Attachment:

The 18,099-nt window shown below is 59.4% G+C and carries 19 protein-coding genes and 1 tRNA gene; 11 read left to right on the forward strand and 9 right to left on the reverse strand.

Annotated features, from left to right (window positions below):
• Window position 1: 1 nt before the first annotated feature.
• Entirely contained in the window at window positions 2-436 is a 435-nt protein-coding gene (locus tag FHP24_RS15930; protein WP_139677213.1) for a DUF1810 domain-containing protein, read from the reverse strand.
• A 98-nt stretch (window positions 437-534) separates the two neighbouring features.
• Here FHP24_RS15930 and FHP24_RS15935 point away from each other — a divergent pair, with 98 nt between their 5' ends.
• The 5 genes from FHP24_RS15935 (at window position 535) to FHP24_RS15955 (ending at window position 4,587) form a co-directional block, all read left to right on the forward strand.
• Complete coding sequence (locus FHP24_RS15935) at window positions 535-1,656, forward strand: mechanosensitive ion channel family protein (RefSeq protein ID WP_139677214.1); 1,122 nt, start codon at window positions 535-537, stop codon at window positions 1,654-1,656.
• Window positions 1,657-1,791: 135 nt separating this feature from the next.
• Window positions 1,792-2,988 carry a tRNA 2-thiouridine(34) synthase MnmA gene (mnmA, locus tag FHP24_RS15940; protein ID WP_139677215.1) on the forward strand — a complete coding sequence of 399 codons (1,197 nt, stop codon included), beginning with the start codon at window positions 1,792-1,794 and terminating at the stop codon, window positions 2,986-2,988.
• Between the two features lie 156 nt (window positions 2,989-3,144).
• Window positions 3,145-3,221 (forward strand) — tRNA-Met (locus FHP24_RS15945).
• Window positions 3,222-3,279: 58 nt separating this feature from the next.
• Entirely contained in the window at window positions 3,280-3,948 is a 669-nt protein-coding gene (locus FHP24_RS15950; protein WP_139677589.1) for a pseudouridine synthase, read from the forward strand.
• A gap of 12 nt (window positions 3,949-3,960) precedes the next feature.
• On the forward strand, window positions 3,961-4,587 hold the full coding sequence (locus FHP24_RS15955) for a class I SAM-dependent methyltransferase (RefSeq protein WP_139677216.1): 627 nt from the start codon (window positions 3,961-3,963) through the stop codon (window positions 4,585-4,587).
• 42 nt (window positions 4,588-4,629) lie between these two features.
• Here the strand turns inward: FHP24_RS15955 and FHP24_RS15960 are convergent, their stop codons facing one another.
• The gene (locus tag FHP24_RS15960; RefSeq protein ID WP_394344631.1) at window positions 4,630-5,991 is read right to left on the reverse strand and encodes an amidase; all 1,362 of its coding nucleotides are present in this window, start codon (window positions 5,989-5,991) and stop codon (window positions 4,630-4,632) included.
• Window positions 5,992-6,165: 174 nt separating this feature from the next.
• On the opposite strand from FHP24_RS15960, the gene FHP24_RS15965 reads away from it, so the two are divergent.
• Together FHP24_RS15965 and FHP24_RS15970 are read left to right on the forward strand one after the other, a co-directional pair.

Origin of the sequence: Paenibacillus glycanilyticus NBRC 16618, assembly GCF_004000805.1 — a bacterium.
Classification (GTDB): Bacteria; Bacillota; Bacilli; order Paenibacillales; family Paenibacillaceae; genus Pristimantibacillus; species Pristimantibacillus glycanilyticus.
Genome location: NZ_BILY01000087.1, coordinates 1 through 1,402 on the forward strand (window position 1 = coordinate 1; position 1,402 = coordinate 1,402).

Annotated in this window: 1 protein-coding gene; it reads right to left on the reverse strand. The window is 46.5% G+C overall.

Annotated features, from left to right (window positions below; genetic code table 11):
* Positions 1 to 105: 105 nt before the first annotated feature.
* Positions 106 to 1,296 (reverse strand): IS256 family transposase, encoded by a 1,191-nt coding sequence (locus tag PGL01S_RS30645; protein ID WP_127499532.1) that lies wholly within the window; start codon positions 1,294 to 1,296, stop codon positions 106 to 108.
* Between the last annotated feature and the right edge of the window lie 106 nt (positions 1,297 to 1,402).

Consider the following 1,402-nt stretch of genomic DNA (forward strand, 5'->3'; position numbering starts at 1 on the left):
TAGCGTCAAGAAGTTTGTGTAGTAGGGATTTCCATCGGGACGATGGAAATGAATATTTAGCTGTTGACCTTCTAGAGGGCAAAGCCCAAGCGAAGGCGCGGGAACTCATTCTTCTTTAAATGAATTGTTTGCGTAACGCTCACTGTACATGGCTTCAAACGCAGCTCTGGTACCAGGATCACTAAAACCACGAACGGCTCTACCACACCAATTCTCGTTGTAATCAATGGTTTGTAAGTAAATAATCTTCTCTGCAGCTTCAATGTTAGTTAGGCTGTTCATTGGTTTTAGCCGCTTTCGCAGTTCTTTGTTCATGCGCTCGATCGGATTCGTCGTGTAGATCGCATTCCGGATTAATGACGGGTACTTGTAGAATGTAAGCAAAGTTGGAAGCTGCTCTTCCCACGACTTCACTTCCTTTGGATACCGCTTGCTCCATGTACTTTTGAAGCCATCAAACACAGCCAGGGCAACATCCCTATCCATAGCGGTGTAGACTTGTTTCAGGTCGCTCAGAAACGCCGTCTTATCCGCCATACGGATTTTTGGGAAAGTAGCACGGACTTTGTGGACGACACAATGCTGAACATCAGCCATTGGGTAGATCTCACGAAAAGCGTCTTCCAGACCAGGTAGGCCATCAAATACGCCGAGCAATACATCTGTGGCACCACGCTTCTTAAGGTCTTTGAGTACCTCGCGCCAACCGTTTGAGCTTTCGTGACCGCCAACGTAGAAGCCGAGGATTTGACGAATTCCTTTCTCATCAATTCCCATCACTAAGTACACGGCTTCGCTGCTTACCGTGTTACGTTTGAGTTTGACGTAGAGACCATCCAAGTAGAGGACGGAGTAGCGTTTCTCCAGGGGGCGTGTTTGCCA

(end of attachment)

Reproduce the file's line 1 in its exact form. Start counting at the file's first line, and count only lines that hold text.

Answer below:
The 18,099-nt window shown below is 59.4% G+C and carries 19 protein-coding genes and 1 tRNA gene; 11 read left to right on the forward strand and 9 right to left on the reverse strand.